According to Google, websites that show permission prompts right after a user enters the website have very low response rates. Instead, it's better to offer subscription after visitors understand the context and see the benefit they may receive from your notifications.
- The user has just made an online purchase and wants to know the order information about via a push.
- The product is not in stock, and the user clicks Check availability.
- In the personal account, the user selects Allow notifications and immediately sees a permission prompt.
- Subscription to the hot news and updates, etc.
You can also bind prompt appearance to clicks on particular elements of the website.
Set Up Double Opt-In Permission
A default pop-up with a one-click subscription permission can be effective when collecting tokens, but Google ranks it as low-quality preference.
Double Opt-In requires confirmation to allow notifications meaning the user acts more consciously when agreeing to hear from you. Therefore, the response rate will be higher, and fewer windows will be blocked.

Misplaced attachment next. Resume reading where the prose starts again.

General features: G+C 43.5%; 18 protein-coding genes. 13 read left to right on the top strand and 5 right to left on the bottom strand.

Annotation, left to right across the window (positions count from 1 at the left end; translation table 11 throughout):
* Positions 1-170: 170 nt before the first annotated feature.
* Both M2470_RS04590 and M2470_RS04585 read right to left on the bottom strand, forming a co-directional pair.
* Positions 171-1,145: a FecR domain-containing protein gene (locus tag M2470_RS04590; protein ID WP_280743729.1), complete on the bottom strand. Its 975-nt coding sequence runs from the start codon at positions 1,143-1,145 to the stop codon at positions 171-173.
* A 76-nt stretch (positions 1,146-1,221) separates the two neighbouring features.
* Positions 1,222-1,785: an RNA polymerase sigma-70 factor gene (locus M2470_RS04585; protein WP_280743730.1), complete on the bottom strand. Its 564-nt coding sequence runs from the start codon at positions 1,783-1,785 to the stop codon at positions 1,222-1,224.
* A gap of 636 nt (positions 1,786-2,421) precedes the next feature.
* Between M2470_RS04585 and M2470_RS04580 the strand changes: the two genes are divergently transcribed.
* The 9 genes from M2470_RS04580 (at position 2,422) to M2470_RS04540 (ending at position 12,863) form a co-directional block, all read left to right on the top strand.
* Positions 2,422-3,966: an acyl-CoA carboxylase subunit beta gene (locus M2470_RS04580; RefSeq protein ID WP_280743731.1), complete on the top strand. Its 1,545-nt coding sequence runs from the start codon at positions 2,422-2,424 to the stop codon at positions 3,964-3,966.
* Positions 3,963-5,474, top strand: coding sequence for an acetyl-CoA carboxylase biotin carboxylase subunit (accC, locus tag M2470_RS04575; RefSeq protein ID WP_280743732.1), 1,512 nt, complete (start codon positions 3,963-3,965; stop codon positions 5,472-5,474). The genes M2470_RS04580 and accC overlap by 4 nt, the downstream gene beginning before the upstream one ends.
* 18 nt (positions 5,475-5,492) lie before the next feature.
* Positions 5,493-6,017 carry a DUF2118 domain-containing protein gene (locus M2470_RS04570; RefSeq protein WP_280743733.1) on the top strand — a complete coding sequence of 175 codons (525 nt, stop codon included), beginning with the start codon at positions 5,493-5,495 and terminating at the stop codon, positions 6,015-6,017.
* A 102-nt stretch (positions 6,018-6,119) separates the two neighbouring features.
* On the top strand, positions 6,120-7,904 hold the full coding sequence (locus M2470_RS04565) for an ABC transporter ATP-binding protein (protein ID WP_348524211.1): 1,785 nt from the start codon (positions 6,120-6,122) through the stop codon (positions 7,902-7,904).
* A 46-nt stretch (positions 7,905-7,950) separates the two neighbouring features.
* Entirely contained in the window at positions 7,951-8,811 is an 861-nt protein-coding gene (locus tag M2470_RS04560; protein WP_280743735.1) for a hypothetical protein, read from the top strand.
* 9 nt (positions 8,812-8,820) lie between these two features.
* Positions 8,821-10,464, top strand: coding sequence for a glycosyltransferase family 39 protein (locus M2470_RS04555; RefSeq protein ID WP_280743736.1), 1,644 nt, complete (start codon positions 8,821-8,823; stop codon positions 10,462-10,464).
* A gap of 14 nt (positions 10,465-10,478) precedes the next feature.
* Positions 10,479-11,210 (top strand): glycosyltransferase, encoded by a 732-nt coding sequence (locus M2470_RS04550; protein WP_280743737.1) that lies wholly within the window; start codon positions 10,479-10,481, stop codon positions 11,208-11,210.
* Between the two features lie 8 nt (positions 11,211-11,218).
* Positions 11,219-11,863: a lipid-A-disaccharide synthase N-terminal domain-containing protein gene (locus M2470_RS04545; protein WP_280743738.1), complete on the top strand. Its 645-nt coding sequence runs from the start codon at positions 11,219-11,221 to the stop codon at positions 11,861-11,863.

Let Users Enable Permission Request Manually
Link a subscription permission to the action on the website (cliсk) and offer Double Opt-In. The user triggers the subscription window by clicking on the corresponding widget. For example, the user visiting Elle.ro receives the subscription prompt only after they click the bell icon.
Explain How to Unsubscribe
Provide unsubscribe information anywhere the user can easily spot it:
- page from which the user subscribed;
- first permission prompt;
- second window of Double Opt-In;
This option is even more important as there have been appearing more and more laws and privacy policies aimed to protect customer rights, for example:
At eSputnik, we share and support all of the above recommendations and enable to implement them in our system. We'll soon update the token collection process to help you reach higher subscription conversions. For example, you’ll be able to show permission requests to your email subscribers who already have spent more than 40 seconds on the website, visiting a particular category or product page.